Noisey Blog

POPSOUNDS 003: As Cool As Kim Deal

By Ilirjana Alushaj


Last night I spent some time looking at couple of old issues of The Face, which if you don’t know, was a highly influential music and fashion magazine. It started in the 1980s and spanned about 24 years. I was always a little sad about the fact that it faded away, for as I reminisced and turned the pages of my cultural past, I glimpsed at more than one feature that made me sigh loudly. I started to ponder the music and people that helped influence the curious creature I am today.

More importantly however, it also got me thinking a little beyond the personal and further into straight up music culture... for as I looked these articles I realized something was missing today.

Where have all the lead men in indie gone?

And when I say “indie” please note I am not referencing the anomalies that are Jay-Z or Justin Bieber. I am more thinking about a modern Iggy Pop? Or maybe even a Brett Anderson? Is it reaction against a past overloaded with a series of “me me me” artists or is it simply a lack of desire from a artist to stand out from their peers? Newer acts like WU LYF relish in a mantra of anonymity and I really appreciate this ideology and how it connects with their particular sound.

Without or without cheerleading backup dancers.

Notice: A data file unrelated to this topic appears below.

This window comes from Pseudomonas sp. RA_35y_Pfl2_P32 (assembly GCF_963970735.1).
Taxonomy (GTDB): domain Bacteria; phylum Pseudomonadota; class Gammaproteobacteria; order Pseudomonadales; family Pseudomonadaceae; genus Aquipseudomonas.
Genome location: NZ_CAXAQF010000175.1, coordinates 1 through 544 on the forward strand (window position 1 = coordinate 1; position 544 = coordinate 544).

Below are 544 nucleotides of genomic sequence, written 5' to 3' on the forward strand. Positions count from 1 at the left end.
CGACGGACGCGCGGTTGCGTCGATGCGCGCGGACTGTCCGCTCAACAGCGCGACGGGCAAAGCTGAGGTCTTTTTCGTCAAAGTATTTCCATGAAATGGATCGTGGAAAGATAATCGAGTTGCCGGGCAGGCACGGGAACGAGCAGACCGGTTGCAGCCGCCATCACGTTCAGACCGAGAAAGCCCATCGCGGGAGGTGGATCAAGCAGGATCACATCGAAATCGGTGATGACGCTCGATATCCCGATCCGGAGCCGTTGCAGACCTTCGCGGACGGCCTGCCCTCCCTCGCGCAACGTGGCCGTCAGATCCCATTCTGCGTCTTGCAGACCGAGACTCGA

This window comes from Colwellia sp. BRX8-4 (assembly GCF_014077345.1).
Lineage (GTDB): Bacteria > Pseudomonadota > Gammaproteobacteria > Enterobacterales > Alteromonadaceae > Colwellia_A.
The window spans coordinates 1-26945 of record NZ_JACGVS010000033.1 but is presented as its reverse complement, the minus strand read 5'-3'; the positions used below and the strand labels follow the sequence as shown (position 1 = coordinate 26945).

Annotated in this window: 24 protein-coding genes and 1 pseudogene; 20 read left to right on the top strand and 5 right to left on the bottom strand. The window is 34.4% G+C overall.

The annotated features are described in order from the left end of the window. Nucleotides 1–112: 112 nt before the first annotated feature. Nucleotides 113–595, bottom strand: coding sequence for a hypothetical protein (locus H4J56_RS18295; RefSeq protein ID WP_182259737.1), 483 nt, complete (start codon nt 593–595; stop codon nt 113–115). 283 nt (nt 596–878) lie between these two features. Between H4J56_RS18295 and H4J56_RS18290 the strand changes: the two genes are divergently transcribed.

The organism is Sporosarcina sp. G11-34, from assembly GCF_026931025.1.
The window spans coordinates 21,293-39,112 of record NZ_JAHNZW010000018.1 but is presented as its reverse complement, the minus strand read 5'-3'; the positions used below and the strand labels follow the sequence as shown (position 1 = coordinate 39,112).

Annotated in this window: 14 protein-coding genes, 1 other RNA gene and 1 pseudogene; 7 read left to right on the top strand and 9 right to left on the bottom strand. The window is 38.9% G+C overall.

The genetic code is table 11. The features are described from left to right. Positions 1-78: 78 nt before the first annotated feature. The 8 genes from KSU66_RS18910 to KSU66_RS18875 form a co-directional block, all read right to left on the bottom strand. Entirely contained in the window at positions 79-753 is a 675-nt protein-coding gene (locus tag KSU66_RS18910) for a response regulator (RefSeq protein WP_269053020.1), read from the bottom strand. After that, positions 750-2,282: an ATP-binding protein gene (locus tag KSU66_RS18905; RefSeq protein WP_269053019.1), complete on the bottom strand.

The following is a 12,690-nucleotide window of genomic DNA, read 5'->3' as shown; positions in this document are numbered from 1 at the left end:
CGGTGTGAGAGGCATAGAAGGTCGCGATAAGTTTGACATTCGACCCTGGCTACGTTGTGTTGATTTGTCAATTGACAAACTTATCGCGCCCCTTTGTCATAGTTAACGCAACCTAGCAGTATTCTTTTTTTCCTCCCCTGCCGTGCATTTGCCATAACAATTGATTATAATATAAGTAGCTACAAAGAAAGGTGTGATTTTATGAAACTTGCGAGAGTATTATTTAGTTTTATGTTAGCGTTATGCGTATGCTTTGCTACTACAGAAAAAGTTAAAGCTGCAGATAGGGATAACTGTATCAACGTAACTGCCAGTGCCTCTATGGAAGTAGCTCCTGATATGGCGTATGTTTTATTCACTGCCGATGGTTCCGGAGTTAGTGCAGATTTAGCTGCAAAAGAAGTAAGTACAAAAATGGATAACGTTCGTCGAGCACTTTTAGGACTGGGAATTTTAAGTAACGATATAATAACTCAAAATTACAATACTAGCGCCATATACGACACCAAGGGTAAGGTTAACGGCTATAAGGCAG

But with most other music, it is really quite hard to distinguish ideology let alone personality. All these guys in t-shirts and jeans, standing being smoke machines, make it a little difficult to remember what most of their names are, let alone how they look like and what differentiates them from the rest. I brought this up with my friend (and fellow writer) Colleen Nika, whom discussions are always likely to get hotly debated. On this topic however Colleen was in complete agreement. She states, “No male vanguards like Bowie, Jackson, Cocker, or even George Michael exist in 2011 because no new artist with an eye towards commerce is willing to make a high-risk statement as a musical thought leader. No one, especially within the traditional pop/rock idiom, is making the level of contribution that defines themselves, and our times, as something specific and removed from any other era."

Today for some odd reason, women not men, are really pushing ahead within the greater idea of individualism. Weird, but true. And yes I know this isn’t the end of the world or anything but I kinda hope some time soon, a few strange and creative boys will take that step forward and make things a little more interesting for all of us...